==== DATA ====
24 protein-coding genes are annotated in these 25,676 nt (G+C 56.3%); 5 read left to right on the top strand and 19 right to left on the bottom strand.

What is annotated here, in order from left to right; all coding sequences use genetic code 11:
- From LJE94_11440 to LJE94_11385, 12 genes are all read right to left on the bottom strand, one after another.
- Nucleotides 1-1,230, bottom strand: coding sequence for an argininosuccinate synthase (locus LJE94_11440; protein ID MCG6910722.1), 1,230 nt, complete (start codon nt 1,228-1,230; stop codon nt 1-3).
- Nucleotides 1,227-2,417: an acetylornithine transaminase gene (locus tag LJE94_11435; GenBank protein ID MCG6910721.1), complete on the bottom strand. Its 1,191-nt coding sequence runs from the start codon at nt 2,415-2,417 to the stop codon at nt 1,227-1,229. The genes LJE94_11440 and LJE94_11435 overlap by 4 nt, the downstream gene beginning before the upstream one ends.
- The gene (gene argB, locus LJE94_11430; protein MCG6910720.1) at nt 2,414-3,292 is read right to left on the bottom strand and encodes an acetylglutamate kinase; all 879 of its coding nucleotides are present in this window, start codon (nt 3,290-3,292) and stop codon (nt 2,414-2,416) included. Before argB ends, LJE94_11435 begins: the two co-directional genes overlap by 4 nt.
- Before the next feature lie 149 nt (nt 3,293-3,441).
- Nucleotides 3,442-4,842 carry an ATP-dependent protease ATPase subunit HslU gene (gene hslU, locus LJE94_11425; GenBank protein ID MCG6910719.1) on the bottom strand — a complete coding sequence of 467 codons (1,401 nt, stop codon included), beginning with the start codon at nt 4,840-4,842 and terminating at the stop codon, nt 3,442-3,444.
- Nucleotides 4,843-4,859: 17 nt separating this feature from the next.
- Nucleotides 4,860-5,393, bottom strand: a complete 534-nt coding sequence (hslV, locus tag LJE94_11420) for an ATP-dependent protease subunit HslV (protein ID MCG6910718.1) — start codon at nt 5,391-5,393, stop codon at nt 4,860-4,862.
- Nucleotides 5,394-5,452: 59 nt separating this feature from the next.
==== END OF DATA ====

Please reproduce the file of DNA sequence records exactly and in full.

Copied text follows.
24 protein-coding genes are annotated in these 25,676 nt (G+C 56.3%); 5 read left to right on the top strand and 19 right to left on the bottom strand.

What is annotated here, in order from left to right; all coding sequences use genetic code 11:
- From LJE94_11440 to LJE94_11385, 12 genes are all read right to left on the bottom strand, one after another.
- Nucleotides 1-1,230, bottom strand: coding sequence for an argininosuccinate synthase (locus LJE94_11440; protein ID MCG6910722.1), 1,230 nt, complete (start codon nt 1,228-1,230; stop codon nt 1-3).
- Nucleotides 1,227-2,417: an acetylornithine transaminase gene (locus tag LJE94_11435; GenBank protein ID MCG6910721.1), complete on the bottom strand. Its 1,191-nt coding sequence runs from the start codon at nt 2,415-2,417 to the stop codon at nt 1,227-1,229. The genes LJE94_11440 and LJE94_11435 overlap by 4 nt, the downstream gene beginning before the upstream one ends.
- The gene (gene argB, locus LJE94_11430; protein MCG6910720.1) at nt 2,414-3,292 is read right to left on the bottom strand and encodes an acetylglutamate kinase; all 879 of its coding nucleotides are present in this window, start codon (nt 3,290-3,292) and stop codon (nt 2,414-2,416) included. Before argB ends, LJE94_11435 begins: the two co-directional genes overlap by 4 nt.
- Before the next feature lie 149 nt (nt 3,293-3,441).
- Nucleotides 3,442-4,842 carry an ATP-dependent protease ATPase subunit HslU gene (gene hslU, locus LJE94_11425; GenBank protein ID MCG6910719.1) on the bottom strand — a complete coding sequence of 467 codons (1,401 nt, stop codon included), beginning with the start codon at nt 4,840-4,842 and terminating at the stop codon, nt 3,442-3,444.
- Nucleotides 4,843-4,859: 17 nt separating this feature from the next.
- Nucleotides 4,860-5,393, bottom strand: a complete 534-nt coding sequence (hslV, locus tag LJE94_11420) for an ATP-dependent protease subunit HslV (protein ID MCG6910718.1) — start codon at nt 5,391-5,393, stop codon at nt 4,860-4,862.
- Nucleotides 5,394-5,452: 59 nt separating this feature from the next.